Poland intensifies sell-offs

Poland is planning to intensify its power sector privatization and liberalization measures, but is unlikely to offer majority stakes in energy producers as previously proposed.

The Treasury is in the process of selling minority stakes in several power generators, and will step up efforts to sell four heat and power plants and four small generators this year. It will take a key step in July towards reducing state control over electricity prices.

The government recently shortlisted five investors for the sale of a ten per cent stake in the Skawina hydroelectric power company. It is also in the process of selling two regional combined heat and power plants – Tychy and Zielona Gora – as well as its largest electricity distributor, the ‘G8’ group.

The Economy Minister said in April that the government has approved a programme that would allow individual power producers to set electricity prices at market levels. The move is expected to result in prices falling by up to 30 per cent, but will require the dismantling of long term power purchase contracts.

France’s SNET and EDF are among those shortlisted to purchase Skawina.

EDF spearheads landmark projects

Electricité de France (EDF) is to invest $171m in the construction of two power plants in Egypt under a financial agreement signed in Cairo in April. The projects represent the largest private power investment in the country and will amount to ten per cent of Egypt’s current installed capacity.

The projects will be supported by $395m in financing from the International Finance Corporation (IFC). They will enter commercial operation in the first half of 2003 and will provide the Egyptian Electricity Holding Company with power for 20 years.

The two plants – Suez Gulf and Port Said East – will be developed by EDF International, a wholly-owned subsidiary of EDF. Each will have an installed capacity of 680 MW, using natural gas as the primary fuel.

The cost of Suez Gulf and Port Said East will be $335m and $340m respectively. The IFC will provide total loans of $90m and syndicated loans of up to $305m.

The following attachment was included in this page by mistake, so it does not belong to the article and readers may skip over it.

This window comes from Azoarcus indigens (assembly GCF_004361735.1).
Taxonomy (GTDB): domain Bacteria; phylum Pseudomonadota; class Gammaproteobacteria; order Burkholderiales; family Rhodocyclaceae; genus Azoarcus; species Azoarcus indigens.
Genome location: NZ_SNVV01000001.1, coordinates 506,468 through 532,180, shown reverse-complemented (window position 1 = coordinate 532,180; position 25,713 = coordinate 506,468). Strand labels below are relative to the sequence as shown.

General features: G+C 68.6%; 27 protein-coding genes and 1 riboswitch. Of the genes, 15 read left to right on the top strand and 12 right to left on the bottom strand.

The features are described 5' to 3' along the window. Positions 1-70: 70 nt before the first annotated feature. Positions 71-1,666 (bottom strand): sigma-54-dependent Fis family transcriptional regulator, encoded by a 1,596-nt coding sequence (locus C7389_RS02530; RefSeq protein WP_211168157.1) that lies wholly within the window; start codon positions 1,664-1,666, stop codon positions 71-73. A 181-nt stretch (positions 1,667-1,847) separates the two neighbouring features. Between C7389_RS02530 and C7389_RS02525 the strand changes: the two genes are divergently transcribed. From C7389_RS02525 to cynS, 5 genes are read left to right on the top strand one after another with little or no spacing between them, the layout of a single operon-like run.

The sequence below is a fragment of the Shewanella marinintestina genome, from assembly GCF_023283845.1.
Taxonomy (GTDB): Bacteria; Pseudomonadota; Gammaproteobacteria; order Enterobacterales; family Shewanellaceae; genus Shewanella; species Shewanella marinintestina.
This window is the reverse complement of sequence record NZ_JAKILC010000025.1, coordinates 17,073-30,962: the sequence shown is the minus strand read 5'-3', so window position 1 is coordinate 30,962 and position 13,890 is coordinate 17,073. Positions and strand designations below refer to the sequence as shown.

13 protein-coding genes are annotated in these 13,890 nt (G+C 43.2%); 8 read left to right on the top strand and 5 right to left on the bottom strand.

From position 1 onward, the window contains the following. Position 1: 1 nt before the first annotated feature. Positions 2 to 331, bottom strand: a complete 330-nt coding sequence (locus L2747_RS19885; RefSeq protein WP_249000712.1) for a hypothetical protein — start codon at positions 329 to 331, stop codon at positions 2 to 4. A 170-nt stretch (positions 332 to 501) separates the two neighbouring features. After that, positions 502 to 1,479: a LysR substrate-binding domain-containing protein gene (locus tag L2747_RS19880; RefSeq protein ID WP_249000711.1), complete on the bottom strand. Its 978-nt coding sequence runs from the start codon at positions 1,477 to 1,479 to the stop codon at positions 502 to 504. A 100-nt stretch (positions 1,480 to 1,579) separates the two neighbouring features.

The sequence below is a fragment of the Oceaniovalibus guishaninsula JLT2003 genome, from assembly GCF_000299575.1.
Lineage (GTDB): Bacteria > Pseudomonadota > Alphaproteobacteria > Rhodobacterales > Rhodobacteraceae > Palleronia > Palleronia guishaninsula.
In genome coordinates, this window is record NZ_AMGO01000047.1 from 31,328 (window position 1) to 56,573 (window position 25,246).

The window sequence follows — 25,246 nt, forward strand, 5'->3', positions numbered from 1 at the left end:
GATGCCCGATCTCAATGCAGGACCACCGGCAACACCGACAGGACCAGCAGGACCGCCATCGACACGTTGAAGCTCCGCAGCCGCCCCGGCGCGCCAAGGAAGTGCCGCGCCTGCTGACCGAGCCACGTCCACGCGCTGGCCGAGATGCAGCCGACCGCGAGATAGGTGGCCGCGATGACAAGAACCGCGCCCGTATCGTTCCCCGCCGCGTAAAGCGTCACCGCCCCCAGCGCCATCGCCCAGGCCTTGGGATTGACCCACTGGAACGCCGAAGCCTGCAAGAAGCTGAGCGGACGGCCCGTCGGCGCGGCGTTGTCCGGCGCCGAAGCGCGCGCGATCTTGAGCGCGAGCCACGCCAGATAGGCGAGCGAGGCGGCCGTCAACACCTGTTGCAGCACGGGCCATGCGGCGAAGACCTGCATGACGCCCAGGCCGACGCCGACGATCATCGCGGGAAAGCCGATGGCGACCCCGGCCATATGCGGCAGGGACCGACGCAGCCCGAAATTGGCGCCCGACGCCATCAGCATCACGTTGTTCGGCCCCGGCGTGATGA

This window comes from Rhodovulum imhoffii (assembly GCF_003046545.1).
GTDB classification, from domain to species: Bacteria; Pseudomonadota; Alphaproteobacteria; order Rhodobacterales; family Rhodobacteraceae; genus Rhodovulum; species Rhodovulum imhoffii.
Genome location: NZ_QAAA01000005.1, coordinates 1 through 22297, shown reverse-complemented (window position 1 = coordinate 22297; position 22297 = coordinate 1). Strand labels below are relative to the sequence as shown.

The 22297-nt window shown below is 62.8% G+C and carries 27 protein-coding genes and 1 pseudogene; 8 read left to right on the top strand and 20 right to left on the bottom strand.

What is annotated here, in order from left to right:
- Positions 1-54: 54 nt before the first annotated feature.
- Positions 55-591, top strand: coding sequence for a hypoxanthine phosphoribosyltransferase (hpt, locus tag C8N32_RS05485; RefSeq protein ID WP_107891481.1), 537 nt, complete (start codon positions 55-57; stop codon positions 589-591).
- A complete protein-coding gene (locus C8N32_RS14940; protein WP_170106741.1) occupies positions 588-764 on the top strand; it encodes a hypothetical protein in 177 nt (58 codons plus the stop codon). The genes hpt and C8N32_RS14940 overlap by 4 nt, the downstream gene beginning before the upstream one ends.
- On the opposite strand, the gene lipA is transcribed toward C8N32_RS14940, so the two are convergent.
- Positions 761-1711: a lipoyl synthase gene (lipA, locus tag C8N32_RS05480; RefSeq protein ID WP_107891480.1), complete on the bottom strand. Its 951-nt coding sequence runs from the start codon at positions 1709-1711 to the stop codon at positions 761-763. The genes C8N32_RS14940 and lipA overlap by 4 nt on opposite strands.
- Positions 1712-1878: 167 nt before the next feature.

Saudi Arabia consults ADL on power sector reform plans

The Kingdom of Saudi Arabia has awarded consulting firm Arthur D. Little a contract to advise on the restructuring and commercialization of Saudi Electricity Company (SEC). The move is part of plans to attract $100bn of foreign investment to the Kingdom’s electricity sector over the next 20 years.

Under the multi-phased contract, Arthur D. Little will develop a strategic plan to restructure SEC, the largest utility in the Middle East. If the plan is approved by the government, a second, $4m implementation phase will proceed in late 2001.

“Due to its size, this multi-phased project is the most ambitious restructuring initiative in our region,” commented Tariq A. Al-Betairi, a member of the executive committee of SEC. “We needed someone to develop a plan that will lead us down the most efficient and profitable path to a fully commercialized electricity sector.”

SEC is majority-owned by the government and provides power to over 3.5m customers.

Ukraine sells three power utilities

The Ukrainian State Property Fund has said that AES, Washington Holdings and Vychodoslovenske Energeticke Zavody S.P. (VEZ) of Slovakia have gained majority holdings in state-run power utilities being sold under the country’s privatization programme.

US-based AES has purchased a 75 per cent controlling interest in Kievoblenergo, the distribution company serving the Kiev region, for $45.9m. Washington Holdings has gained control of the Rivne regional utility for $23m, while VEZ won a controlling stake in the Zhytomyr regional utility.

Kievoblenergo is the largest of the 20 power distribution companies that will be sold.

WB warns Kenya on power reforms

The World Bank has suspended a line of credit to Kenya due to the country’s failure to implement the power sector reforms it had promised. The move has raised the possibility of renewed power cuts in the country.

The World Bank said in April 2001 that it had suspended disbursement of $25m of a $75m line of credit that was intended to finance emergency power generation measures. The government has since renewed its promise to implement the reforms, but noted that a lack of financing had delayed the plans.

Kenya has been hit by extensive power cuts over the past year due to drought. The credit facility enabled state utility KPLC to purchase power from emergency generators.

The World Bank has said that it wants to see faster restructuring and rationalization of KPLC’s operations, and will terminate the credit if certain conditions were not met by May 2001.